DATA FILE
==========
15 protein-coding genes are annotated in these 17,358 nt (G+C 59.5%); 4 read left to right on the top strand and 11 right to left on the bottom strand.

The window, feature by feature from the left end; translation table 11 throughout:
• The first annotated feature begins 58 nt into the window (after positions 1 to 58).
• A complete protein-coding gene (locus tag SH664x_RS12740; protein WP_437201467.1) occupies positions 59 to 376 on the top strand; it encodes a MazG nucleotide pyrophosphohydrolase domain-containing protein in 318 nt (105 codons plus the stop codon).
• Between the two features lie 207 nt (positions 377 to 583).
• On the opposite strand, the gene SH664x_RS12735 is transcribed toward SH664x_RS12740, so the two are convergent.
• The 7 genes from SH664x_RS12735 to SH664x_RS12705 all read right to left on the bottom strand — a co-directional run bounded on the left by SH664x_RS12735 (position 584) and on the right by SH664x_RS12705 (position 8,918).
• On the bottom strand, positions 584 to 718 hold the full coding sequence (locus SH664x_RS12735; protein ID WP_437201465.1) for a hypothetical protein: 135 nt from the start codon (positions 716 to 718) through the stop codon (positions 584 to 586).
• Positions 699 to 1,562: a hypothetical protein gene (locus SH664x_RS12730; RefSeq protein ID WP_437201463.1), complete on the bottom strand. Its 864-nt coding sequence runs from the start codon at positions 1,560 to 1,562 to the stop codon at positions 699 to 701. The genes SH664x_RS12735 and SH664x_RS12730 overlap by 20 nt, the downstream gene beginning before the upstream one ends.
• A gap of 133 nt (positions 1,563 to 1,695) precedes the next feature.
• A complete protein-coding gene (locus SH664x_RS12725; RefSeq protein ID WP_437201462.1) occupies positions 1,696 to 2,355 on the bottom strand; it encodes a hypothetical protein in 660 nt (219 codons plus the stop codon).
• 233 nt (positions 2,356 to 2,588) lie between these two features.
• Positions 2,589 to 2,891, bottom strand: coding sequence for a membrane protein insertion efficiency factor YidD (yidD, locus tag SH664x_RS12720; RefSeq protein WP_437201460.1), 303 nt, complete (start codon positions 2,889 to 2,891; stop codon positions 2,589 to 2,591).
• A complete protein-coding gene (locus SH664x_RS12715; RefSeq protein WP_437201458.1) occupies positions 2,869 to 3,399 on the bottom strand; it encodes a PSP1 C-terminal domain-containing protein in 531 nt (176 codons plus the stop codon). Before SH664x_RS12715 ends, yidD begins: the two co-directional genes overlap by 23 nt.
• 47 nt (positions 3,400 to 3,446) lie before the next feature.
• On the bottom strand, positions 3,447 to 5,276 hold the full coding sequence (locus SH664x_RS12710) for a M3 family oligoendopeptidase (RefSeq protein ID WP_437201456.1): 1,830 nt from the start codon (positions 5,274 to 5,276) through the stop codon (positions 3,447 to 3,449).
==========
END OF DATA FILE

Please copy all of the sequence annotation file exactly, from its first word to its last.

15 protein-coding genes are annotated in these 17,358 nt (G+C 59.5%); 4 read left to right on the top strand and 11 right to left on the bottom strand.

The window, feature by feature from the left end; translation table 11 throughout:
• The first annotated feature begins 58 nt into the window (after positions 1 to 58).
• A complete protein-coding gene (locus tag SH664x_RS12740; protein WP_437201467.1) occupies positions 59 to 376 on the top strand; it encodes a MazG nucleotide pyrophosphohydrolase domain-containing protein in 318 nt (105 codons plus the stop codon).
• Between the two features lie 207 nt (positions 377 to 583).
• On the opposite strand, the gene SH664x_RS12735 is transcribed toward SH664x_RS12740, so the two are convergent.
• The 7 genes from SH664x_RS12735 to SH664x_RS12705 all read right to left on the bottom strand — a co-directional run bounded on the left by SH664x_RS12735 (position 584) and on the right by SH664x_RS12705 (position 8,918).
• On the bottom strand, positions 584 to 718 hold the full coding sequence (locus SH664x_RS12735; protein ID WP_437201465.1) for a hypothetical protein: 135 nt from the start codon (positions 716 to 718) through the stop codon (positions 584 to 586).
• Positions 699 to 1,562: a hypothetical protein gene (locus SH664x_RS12730; RefSeq protein ID WP_437201463.1), complete on the bottom strand. Its 864-nt coding sequence runs from the start codon at positions 1,560 to 1,562 to the stop codon at positions 699 to 701. The genes SH664x_RS12735 and SH664x_RS12730 overlap by 20 nt, the downstream gene beginning before the upstream one ends.
• A gap of 133 nt (positions 1,563 to 1,695) precedes the next feature.
• A complete protein-coding gene (locus SH664x_RS12725; RefSeq protein ID WP_437201462.1) occupies positions 1,696 to 2,355 on the bottom strand; it encodes a hypothetical protein in 660 nt (219 codons plus the stop codon).
• 233 nt (positions 2,356 to 2,588) lie between these two features.
• Positions 2,589 to 2,891, bottom strand: coding sequence for a membrane protein insertion efficiency factor YidD (yidD, locus tag SH664x_RS12720; RefSeq protein WP_437201460.1), 303 nt, complete (start codon positions 2,889 to 2,891; stop codon positions 2,589 to 2,591).
• A complete protein-coding gene (locus SH664x_RS12715; RefSeq protein WP_437201458.1) occupies positions 2,869 to 3,399 on the bottom strand; it encodes a PSP1 C-terminal domain-containing protein in 531 nt (176 codons plus the stop codon). Before SH664x_RS12715 ends, yidD begins: the two co-directional genes overlap by 23 nt.
• 47 nt (positions 3,400 to 3,446) lie before the next feature.
• On the bottom strand, positions 3,447 to 5,276 hold the full coding sequence (locus SH664x_RS12710) for a M3 family oligoendopeptidase (RefSeq protein ID WP_437201456.1): 1,830 nt from the start codon (positions 5,274 to 5,276) through the stop codon (positions 3,447 to 3,449).